Everywhere you look on Facebook, there are people being grateful. There are lists of children, family members, blessings, and activities. It would be a difficult task to ignore the outpouring of gratitude sprinkled all over your news feed.
My kids are learning about Thanksgiving at school, and all about the pilgrims and why we celebrate Thanksgiving. They’re learning at church what it means to be grateful.
But there’s a problem.
Christmas is already up in the grocery stores. Black Friday deals are turning into “The Week Before Thanksgiving” Deals. Consumerism is still alive and well. Kids are getting the “gimmes” and the “gotta-have-its”.
I’m fighting an uphill battle when I try to teach my kids how to be grateful. They have so many clothes that they have a hard time choosing what to wear. Their toys are so plentiful that they can’t choose which ones to pull off the shelf. They eat at restaurants often enough that many times it becomes an expectation, rather than a treat.
And to be honest, taken alone, these things are not bad. I’ve purchased all the clothes and toys. Because of our full and crazy life, we eat at restaurants frequently. We are blessed.
I’ve taken many of the toys out of our house and sold them or donated them (see how here and here), leaving only the cars, the balls, and the puzzles. I’ve weeded through clothes and purged my whole house. We have changed the way that we eat, which cuts out a lot of restaurants. We have never done, and will continue to not, excessive presents for holidays or birthdays.
And yet, I’m still faced with the challenge of teaching my kids how to be grateful.
To be in the habit of being grateful.
This is something that we will be focusing on so heavily in the coming season. There are so many things for them (and me) to be grateful for.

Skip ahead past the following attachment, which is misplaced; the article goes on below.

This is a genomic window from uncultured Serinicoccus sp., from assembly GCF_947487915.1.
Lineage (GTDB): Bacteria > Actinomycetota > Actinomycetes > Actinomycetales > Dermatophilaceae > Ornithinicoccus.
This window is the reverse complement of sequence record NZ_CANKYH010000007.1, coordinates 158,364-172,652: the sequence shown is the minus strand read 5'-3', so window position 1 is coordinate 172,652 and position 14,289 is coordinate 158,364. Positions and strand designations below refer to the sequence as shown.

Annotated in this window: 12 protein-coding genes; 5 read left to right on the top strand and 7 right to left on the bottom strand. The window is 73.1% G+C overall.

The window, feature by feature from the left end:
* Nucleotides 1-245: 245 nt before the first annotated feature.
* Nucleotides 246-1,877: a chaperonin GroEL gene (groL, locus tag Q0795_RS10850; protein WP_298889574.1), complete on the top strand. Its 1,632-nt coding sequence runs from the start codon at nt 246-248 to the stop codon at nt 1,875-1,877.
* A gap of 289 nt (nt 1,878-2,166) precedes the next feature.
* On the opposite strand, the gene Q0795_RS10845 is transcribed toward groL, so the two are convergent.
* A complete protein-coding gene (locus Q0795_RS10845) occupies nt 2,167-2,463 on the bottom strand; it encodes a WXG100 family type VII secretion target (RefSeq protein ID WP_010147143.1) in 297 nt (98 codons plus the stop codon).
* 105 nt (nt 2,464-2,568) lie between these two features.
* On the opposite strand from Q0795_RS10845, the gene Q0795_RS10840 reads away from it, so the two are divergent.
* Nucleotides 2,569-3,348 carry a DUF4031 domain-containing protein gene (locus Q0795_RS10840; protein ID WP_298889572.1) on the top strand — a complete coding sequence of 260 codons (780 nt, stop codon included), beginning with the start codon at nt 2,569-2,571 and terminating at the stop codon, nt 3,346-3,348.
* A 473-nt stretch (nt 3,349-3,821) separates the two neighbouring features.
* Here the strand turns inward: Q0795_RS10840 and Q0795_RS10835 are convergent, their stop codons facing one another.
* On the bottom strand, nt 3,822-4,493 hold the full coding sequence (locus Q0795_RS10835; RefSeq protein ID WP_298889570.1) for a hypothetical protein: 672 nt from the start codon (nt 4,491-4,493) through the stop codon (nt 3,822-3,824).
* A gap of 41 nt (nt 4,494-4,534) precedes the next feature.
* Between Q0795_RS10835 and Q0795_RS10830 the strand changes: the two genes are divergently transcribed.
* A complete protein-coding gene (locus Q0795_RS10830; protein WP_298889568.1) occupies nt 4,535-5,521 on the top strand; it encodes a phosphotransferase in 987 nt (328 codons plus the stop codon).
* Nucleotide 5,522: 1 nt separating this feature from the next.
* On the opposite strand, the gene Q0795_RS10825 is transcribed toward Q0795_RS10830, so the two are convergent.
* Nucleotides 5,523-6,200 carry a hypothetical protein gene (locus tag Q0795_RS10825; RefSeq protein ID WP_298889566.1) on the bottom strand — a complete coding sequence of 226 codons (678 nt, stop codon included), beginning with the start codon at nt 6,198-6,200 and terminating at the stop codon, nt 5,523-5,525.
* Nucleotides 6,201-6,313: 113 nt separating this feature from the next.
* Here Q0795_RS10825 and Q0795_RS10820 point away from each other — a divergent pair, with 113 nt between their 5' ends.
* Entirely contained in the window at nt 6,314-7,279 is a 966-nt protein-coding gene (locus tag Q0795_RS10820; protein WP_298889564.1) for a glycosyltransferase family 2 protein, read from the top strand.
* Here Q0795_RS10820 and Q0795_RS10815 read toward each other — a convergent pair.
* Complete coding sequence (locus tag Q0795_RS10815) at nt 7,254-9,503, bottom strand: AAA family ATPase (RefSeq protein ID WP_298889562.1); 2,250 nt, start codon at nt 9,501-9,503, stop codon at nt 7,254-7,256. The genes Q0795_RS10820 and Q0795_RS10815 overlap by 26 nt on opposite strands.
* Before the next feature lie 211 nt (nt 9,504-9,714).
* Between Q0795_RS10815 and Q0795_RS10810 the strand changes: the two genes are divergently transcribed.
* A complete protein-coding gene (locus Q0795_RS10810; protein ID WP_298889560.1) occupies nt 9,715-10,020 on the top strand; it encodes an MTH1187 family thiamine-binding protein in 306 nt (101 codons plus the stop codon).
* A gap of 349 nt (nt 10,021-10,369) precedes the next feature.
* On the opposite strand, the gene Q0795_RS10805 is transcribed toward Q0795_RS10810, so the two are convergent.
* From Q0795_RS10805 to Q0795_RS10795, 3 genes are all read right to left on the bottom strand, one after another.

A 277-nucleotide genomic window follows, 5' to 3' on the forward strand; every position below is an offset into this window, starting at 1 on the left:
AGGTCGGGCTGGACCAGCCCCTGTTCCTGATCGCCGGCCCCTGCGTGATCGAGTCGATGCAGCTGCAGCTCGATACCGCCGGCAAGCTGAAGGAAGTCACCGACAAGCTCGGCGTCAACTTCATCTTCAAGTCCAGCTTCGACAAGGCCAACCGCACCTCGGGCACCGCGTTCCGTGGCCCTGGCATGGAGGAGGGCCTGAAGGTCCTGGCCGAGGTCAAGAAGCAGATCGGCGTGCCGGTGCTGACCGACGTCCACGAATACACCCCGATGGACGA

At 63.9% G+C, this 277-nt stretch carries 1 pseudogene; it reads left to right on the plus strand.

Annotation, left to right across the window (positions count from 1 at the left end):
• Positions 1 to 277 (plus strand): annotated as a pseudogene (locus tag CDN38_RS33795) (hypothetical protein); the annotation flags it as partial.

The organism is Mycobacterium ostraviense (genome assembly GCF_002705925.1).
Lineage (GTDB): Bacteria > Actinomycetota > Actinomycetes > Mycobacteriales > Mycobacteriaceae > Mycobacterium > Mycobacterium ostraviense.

First and foremost, I am grateful for Jesus.
And that is what I want my kids to know, more than anything — gratitude to Jesus. Gratitude for Jesus.
Going into this season, I want them to realize that the whole reason why we celebrate Christmas — Jesus. I want them to know on Thanksgiving day that the ginormous meal that we are sharing with our family provides so many things to be incredibly grateful for.
Once they understand all of this gratitude, I want them to know that because we are grateful for Jesus, we are to love.
That’s all that matters — that we love. We are to here to do nothing else. Jesus died to give us new life to do nothing else.
If I can cultivate the habit of being grateful in my kids (and in myself), it will inevitably lead them to love. Unconditional, unwavering, unquestioning love. Love for those who are broken, lost, and alone. Love for those who feel that they don’t deserve love.
And that is how a Spartan loves — through overwhelming gratitude.
So going into this season of Thanksgiving, it is my mission to make sure that my boys learn gratitude that will become a habit for the rest of their lives — not just during a month of thankful status updates.
How do you teach your kids gratitude? Leave me a comment!
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